Lehigh University
The Vault at PfaffsAn Archive of Art and Literature by the Bohemians of Antebellum New York
Previous Issue Next Issue
Previous Page Next Page
0 matches
  12.  Monday .     Office.   A new hand engaged,
one Paterson, and English   or as I think Scotch  
ex-Chartist who has been imprisoned in England
for  blasphemy.    What queer jumblings up of
individuals are there in life.     Colonel Hugh Forbes
the born aristocrat   bred almost in the Palace   as-
sociated on a newspaper with a Chartist!       Writing
during the evening.     Illish still.
  13.  Tuesday.   Down town to Water Street there
to get address of Pounden s bootmaker.     Office.
A letter from Dillon Mapother.  (He fairly backs
out of the chaffy political controversy we ve held for
the last letter or so, and says he gives up  trying
to convert a natural born abolitionist.    Ha! ha!
A letter from Boutcher on my return from Office.
News of folks.     George Clarke has been to law
in the Exchequer Court with the trustees of the
Leamington Schools (anent a  successful  competition
of his)  and  through the folly of Worthington ) George s
partner in the affair)  and a lawyer s quibble
lost his cause.     Says Boutcher  the manner in
which Worthington was going to instruct  My Lord 
would have been amusing if it had not been so deadly
to poor George.     I had previously counselled him
strongly to use only words of one syllable but the
presence of so many learned friends inspired him
to darings flights with Icarus  (like)  results.   He
would allude to his  preamble  meaning his diary (!!)
Title:Thomas Butler Gunn Diaries, Volume Eight: page one hundred and thirty-six
Description:Describes letters from William Boutcher and Dillon Mapother.
Subject:Boutcher, William; Clarke, George; Forbes, Hugh; Gunn, Thomas Butler; Lawyers; Mapother, Dillon; Paterson, Thomas; Pounden, Frank
Coverage (City/State):[New York, New York]
Coverage (Street):Water Street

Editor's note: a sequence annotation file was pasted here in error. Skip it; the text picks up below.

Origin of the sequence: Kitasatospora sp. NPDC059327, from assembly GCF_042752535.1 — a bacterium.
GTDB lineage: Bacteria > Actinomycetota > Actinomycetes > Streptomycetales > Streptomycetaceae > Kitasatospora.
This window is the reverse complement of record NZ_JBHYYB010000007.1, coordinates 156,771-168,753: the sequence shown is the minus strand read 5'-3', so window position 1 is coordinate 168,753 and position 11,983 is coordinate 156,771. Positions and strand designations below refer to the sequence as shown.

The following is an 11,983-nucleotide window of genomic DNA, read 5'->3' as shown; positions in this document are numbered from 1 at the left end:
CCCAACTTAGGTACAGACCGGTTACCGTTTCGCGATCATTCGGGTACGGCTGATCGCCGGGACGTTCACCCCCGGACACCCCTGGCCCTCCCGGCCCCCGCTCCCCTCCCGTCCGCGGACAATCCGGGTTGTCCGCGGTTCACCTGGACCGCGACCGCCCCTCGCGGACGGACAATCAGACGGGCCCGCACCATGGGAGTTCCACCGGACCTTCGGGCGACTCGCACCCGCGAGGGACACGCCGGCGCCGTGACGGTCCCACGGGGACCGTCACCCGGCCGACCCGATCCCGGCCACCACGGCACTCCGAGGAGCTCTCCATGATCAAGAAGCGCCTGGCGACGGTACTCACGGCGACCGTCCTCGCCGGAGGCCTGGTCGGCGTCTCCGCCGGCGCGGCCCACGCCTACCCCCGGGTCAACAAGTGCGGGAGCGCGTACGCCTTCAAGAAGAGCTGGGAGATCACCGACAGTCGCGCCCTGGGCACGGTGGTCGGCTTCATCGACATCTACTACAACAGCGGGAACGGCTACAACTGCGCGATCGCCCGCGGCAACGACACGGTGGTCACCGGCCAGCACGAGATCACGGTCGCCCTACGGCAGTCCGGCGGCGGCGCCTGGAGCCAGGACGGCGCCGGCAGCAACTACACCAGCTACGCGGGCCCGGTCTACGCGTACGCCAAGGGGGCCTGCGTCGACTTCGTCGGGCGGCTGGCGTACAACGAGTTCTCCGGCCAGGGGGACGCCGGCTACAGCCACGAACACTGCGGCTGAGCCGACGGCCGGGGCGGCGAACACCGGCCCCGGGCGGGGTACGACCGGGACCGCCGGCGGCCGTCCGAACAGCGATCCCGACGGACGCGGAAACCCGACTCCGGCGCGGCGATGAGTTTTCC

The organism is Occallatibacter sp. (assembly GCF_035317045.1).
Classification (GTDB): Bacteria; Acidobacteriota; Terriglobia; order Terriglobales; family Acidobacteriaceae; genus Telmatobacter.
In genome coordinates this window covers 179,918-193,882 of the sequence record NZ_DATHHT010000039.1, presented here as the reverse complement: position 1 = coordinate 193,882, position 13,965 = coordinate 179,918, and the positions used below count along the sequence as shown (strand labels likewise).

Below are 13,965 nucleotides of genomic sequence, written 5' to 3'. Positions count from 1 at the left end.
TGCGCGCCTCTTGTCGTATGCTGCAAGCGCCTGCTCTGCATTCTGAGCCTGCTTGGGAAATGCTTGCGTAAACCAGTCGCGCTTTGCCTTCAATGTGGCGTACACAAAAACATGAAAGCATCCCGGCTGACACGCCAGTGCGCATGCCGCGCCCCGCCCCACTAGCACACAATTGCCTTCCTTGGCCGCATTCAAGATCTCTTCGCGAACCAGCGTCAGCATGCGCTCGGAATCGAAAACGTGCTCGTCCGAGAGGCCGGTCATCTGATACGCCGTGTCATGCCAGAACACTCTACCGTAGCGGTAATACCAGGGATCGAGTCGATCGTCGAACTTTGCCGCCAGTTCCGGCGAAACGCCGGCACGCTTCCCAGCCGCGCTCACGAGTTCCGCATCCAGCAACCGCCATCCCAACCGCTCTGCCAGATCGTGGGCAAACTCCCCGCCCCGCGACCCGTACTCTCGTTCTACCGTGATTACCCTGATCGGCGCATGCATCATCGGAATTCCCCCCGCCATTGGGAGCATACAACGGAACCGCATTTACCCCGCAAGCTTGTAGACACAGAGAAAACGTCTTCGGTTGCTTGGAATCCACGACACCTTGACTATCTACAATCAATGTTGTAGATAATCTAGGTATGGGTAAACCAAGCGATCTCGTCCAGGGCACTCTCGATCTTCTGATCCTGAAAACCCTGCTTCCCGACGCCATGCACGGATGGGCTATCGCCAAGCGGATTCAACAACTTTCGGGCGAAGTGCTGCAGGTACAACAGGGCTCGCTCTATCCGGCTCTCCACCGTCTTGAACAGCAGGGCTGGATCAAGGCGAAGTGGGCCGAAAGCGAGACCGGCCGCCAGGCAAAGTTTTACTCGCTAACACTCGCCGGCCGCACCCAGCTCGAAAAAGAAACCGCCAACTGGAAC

Scan Date:2011-02-02


Title:Thomas Butler Gunn Diaries, Volume Eight
Description:Includes descriptions of the process of publishing his book, ''The Physiology of New-York Boarding Houses;'' his poor mental state upon returning to New York from England; meeting Walt Whitman; visits with Fanny Fern, James Parton, and Harriet Jacobs' daughter Louisa who is living with them; a visit to the Catskill Mountains with the Edwards family; moving into the boarding house at 132 Bleecker Street; working on the publication ''European'' with Colonel Hugh Forbes; the death of publisher William Levison and his daughter Ellen in his boarding house; visiting the scene of the murder of a dentist to get a sketch of the suspect; visiting Newport, Rhode Island, on assignment to sketch for Frank Leslie; and the death of his brother-in-law, Joseph Greatbatch.
Subject:Boardinghouses; Bohemians; Gunn, Thomas Butler; Journalism; Medical care; Mental illness; Publishers and publishing; Travel; Women
Coverage (City/State):New York, New York; Newport, Rhode Island
Note:Thomas Butler Gunn was born February 15, 1826, in Banbury, England, and came to New York in 1849. During the Civil War he worked as a correspondent for the New York Tribune and the New York Evening Post. He returned to England in 1863, and died in Birmingham in April 1903. The collection includes twenty-one volumes of his diaries, including newspaper clippings, letters, photographs, sketches, and various other items inserted by Gunn. Diary entries date from July 7, 1849, to April 7, 1863, and include his experiences with the New York publishing and literary world, his descriptions of boarding houses, his travels throughout the United States, and his experiences traveling with the Federal army as a Civil War correspondent.
Publisher:Missouri History Museum
Rights:Copyright 2011 Missouri History Museum.
Source:Page images, transcriptions, and metadata of the Thomas Butler Gunn diaries have been provided by the Missouri History Museum.